The Business Platinum Card from American Express: 75,000 Point Limited-Time Offer

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amexbusplatLMThe Business Platinum Card® from American Express OPEN is the premium AmEx business card with a variety of perks, including the best airline lounge access program (American Express now has their own Centurion lounges too). Right now, they are running a limited-time offer of up to 75,000 Membership Rewards points. Here are the details:

  • Earn up to 75,000 Membership Rewards points. Earn 50,000 Membership Rewards points after you spend $10,000 and an extra 25,000 points after you spend an additional $10,000 all on qualifying purchases within your first 3 months of Card Membership.
  • 5X points on flights and prepaid hotels on
  • 1.5X points per dollar on each eligible purchase of $5,000 or more. Up to 1 million additional points per year.
  • 1 point per dollar on all other purchases.
  • $200 Airline Fee Credit. Up to $200 a calendar year in baggage fees and more at one airline.
  • $100 Fee Credit for Global Entry or TSA PreCheck.
  • Free Unlimited Boingo WiFi access + 10 Free Gogo inflight internet passes annually.
  • $450 annual fee.

American Express Global Lounge Collection. Some other travel cards give you Priority Pass Select, which is nice but not as inclusive as this card’s list of partners. Domestically, you get Delta Skyclub access (Individual Skyclub membership costs $495 from Delta) as well as the new Centurion Lounge network built specifically for American Express cardholders.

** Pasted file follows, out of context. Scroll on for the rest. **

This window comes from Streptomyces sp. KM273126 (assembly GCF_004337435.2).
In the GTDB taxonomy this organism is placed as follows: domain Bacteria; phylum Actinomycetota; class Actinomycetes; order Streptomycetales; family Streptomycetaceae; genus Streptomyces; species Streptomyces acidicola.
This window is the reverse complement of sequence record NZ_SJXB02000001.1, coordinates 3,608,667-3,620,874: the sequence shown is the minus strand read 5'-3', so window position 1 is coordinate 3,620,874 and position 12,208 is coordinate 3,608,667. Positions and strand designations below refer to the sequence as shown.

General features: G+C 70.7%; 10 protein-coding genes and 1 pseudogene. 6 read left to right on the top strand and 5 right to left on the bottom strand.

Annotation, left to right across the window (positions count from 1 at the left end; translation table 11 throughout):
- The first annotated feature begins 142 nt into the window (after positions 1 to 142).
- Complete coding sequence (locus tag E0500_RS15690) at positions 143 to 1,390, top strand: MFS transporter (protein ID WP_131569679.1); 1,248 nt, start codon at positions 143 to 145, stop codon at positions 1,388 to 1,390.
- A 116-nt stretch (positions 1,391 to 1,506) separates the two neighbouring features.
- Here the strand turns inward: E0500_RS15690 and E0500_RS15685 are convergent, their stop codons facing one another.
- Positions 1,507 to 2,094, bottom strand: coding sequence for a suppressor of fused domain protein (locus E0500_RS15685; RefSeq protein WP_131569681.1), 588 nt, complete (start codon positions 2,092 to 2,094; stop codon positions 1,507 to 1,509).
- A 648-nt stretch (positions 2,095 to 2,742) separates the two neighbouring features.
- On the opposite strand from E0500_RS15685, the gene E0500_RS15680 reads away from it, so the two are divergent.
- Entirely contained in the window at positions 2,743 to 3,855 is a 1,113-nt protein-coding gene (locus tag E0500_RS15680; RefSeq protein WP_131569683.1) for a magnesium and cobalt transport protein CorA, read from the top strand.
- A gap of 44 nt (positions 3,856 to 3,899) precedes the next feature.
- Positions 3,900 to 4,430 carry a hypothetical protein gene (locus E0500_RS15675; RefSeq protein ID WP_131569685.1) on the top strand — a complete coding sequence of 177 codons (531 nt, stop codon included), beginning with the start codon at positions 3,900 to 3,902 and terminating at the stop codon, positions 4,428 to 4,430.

• The Centurion® Lounge
  • The International American Express Lounges
  • Delta SkyClub®
  • Priority Pass Select
  • Airspace Lounge
  • Escape Lounges

Other benefits:

  • 35% Airline Bonus: Use Membership Rewards® Pay with Points for all or part of a flight with your selected qualifying airline, and you can get 35% of the points back, up to 500,000 bonus points per calendar year.
  • 35% points back on all First and Business class flights, with all airlines available through American Express Travel.
  • Automatic Starwood Preferred Guest (Marriott) Gold status.
  • Automatic Hilton Honors Gold status.
  • No Foreign Transaction Fees.

Note the following language: “Welcome bonus offer not available to applicants who have or have had this product.”

35% Airline Bonus details. Let’s say your selected airline is Delta, and you want to buy a couple economy Delta tickets for $1,000 using their Pay with Points features. This means that $1,000 ticket booked through AmEx Travel will only cost you 65,000 Membership Rewards points net (100,000 points and then 35,000 point rebated back). This improves the 1 cent per point value to 1.54 cents per point value. This means that 100,000 Membership Rewards points can be worth $1,540 in airfare on your selected airline.

Transfer partners. You can transfer Membership Rewards points to 16 airline and 3 hotel partners including Delta, British Airways, Hawaiian, JetBlue, Air Canada, Hilton, Starwood Preferred Guest, and Choice Hotels. If you’re good at snagging award tickets, you can get even better value this way.